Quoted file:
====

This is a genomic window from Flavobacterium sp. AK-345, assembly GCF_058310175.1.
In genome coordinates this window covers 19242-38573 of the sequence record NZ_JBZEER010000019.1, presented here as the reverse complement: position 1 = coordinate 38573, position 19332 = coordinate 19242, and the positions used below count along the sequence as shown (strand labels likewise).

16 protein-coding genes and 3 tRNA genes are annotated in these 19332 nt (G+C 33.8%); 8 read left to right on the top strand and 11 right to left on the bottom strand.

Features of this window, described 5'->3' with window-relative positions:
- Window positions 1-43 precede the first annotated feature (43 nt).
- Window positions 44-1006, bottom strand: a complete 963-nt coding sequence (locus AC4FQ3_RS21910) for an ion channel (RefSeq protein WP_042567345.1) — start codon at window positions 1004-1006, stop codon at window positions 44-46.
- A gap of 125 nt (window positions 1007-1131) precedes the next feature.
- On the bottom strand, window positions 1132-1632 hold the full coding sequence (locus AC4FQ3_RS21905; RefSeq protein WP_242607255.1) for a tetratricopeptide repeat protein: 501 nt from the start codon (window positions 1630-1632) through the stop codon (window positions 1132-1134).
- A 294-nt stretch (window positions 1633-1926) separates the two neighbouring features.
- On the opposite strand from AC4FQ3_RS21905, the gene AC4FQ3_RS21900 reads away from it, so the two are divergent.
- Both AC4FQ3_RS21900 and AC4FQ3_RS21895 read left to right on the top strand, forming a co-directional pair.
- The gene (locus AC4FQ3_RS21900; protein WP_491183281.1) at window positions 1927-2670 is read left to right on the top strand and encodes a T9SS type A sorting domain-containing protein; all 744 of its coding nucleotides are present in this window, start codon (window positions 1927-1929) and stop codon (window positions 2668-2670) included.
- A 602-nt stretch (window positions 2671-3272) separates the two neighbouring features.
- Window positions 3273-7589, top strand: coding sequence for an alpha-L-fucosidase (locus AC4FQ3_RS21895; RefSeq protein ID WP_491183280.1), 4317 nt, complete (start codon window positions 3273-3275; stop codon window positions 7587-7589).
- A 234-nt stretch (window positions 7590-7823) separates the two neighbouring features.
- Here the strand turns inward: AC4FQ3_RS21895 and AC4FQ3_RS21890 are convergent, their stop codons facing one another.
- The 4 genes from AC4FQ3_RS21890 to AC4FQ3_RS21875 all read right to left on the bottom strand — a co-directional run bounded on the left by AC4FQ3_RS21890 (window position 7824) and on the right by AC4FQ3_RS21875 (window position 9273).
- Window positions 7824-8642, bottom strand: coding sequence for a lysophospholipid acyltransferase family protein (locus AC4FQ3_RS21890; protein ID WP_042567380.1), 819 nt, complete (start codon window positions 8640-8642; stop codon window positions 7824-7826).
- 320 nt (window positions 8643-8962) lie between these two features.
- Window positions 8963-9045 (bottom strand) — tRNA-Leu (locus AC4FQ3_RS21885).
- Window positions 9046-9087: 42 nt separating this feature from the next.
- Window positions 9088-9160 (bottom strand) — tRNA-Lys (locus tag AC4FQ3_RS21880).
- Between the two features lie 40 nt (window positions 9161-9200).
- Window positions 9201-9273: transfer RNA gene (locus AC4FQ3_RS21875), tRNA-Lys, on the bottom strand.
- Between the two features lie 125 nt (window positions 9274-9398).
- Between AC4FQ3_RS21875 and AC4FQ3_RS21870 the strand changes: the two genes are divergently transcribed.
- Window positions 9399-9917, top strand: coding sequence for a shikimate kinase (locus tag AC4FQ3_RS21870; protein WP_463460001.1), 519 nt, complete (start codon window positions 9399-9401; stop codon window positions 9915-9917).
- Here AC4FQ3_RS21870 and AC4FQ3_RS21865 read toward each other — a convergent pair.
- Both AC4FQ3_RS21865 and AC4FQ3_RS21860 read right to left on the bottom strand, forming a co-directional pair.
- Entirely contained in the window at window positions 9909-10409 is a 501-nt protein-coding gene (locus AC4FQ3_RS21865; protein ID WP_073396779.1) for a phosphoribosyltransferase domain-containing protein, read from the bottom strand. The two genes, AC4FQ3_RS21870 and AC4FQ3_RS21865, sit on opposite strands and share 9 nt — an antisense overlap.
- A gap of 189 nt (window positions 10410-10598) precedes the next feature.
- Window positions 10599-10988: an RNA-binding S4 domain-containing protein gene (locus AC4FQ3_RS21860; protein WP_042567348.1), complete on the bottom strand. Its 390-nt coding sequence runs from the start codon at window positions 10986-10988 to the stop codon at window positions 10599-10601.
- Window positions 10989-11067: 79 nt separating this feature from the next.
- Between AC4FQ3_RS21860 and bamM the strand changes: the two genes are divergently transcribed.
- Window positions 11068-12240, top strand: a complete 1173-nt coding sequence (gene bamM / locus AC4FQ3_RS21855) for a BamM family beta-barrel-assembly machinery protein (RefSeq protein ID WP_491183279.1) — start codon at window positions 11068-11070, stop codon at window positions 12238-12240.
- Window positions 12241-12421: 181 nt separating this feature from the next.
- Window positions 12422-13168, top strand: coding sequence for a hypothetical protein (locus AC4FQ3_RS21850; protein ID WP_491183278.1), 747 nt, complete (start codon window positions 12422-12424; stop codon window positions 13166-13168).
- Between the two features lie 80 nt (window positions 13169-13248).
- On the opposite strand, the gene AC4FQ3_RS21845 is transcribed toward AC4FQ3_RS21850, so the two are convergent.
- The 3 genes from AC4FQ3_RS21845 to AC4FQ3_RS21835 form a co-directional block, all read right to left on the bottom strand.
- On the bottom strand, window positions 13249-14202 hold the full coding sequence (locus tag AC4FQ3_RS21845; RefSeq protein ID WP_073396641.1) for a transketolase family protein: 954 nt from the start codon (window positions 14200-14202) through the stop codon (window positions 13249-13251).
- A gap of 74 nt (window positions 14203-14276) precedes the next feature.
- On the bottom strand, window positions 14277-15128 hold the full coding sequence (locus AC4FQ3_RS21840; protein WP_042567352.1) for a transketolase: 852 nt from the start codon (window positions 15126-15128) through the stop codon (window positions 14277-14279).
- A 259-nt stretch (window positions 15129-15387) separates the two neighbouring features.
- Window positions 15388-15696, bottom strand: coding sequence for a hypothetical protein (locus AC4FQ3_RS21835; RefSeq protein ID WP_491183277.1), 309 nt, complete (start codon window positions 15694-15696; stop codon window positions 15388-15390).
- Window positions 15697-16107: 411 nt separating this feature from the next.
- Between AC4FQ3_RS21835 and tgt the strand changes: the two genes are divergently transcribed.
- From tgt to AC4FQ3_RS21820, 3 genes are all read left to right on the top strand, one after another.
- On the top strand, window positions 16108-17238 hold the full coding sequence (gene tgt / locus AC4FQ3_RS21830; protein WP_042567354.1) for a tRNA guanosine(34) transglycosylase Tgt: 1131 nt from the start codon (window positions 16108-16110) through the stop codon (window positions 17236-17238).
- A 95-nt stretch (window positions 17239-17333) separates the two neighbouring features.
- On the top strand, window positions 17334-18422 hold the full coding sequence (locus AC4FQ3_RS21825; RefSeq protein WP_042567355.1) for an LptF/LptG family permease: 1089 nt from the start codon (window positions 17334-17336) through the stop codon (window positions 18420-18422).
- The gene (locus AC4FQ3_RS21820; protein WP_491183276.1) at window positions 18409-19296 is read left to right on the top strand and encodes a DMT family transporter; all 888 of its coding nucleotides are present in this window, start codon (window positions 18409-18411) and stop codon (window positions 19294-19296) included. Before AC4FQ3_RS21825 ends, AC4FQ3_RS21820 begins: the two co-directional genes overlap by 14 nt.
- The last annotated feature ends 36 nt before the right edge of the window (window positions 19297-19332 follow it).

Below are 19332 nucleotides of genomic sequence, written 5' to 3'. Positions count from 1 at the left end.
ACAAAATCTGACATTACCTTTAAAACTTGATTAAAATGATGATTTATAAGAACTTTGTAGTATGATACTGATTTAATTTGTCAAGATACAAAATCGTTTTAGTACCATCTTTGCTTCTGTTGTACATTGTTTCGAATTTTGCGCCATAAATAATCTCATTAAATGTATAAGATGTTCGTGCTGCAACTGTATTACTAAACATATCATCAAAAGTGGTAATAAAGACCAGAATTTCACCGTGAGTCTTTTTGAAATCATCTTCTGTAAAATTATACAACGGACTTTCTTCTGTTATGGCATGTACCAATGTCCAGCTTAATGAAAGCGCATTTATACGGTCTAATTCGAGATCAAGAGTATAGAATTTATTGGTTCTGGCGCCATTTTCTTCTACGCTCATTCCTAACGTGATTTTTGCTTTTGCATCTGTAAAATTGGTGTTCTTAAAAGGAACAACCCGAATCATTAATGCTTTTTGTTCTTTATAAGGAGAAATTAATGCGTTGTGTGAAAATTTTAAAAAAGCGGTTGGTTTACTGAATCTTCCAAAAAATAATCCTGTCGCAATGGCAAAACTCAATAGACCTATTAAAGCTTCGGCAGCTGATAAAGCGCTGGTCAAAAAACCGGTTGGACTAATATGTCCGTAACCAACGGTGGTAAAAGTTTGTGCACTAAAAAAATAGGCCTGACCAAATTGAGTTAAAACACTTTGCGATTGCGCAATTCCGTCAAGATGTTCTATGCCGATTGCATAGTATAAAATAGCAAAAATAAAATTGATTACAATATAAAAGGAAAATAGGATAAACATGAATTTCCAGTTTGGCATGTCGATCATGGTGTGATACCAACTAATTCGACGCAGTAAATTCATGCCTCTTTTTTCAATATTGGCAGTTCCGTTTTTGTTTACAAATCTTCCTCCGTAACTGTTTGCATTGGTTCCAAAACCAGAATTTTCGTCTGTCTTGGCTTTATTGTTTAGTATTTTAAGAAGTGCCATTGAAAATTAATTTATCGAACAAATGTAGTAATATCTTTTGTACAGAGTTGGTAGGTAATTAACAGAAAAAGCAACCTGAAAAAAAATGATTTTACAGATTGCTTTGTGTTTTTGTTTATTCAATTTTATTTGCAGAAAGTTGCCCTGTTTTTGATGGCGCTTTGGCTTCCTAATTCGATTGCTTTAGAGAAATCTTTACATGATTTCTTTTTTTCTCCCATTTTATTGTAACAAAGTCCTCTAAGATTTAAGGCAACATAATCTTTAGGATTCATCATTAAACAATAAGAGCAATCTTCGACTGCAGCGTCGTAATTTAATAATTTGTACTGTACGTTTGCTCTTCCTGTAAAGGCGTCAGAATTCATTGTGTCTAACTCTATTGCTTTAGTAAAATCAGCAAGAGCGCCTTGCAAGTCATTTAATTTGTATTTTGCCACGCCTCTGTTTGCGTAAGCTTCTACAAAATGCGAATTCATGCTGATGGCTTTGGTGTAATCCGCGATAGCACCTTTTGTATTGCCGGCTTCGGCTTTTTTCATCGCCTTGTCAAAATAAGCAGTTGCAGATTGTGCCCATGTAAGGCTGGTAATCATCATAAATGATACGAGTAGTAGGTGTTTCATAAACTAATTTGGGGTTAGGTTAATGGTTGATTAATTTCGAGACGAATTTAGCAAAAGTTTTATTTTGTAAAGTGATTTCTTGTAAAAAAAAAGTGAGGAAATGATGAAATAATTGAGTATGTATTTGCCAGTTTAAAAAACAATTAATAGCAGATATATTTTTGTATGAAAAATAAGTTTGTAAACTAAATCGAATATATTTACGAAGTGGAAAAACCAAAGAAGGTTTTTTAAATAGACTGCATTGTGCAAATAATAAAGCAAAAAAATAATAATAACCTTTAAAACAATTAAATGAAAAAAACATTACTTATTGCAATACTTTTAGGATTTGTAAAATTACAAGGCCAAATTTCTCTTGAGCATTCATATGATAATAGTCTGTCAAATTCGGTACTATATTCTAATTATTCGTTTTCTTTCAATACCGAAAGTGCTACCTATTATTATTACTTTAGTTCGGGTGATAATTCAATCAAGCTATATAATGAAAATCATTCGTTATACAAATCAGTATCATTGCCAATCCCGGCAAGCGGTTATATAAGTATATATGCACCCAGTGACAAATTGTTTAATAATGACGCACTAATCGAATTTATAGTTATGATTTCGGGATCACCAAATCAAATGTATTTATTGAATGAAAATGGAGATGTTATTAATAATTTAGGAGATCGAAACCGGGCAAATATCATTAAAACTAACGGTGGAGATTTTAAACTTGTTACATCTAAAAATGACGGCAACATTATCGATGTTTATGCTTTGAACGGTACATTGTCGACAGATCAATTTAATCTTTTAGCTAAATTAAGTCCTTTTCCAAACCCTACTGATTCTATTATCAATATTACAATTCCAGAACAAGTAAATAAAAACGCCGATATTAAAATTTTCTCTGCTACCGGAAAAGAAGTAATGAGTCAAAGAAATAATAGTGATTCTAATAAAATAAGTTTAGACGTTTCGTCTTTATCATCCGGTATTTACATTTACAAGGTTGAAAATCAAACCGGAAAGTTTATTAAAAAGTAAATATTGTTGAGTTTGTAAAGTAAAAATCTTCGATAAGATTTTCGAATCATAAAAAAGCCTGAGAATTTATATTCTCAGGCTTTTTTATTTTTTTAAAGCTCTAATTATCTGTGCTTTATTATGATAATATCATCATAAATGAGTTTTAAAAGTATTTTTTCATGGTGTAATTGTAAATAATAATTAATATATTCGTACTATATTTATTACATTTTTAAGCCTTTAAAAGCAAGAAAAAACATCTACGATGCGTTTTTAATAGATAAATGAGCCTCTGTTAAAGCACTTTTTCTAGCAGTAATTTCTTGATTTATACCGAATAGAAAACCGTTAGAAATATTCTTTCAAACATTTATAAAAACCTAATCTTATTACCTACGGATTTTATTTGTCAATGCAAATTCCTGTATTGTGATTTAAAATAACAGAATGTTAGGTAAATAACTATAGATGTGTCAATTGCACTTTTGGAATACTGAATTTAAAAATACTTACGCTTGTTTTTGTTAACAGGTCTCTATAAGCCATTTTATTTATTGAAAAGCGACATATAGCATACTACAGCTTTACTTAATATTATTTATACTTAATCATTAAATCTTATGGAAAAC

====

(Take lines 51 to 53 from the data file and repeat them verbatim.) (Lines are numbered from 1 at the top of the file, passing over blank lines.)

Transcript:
- On the top strand, window positions 17334-18422 hold the full coding sequence (locus AC4FQ3_RS21825; RefSeq protein WP_042567355.1) for an LptF/LptG family permease: 1089 nt from the start codon (window positions 17334-17336) through the stop codon (window positions 18420-18422).
- The gene (locus AC4FQ3_RS21820; protein WP_491183276.1) at window positions 18409-19296 is read left to right on the top strand and encodes a DMT family transporter; all 888 of its coding nucleotides are present in this window, start codon (window positions 18409-18411) and stop codon (window positions 19294-19296) included. Before AC4FQ3_RS21825 ends, AC4FQ3_RS21820 begins: the two co-directional genes overlap by 14 nt.
- The last annotated feature ends 36 nt before the right edge of the window (window positions 19297-19332 follow it).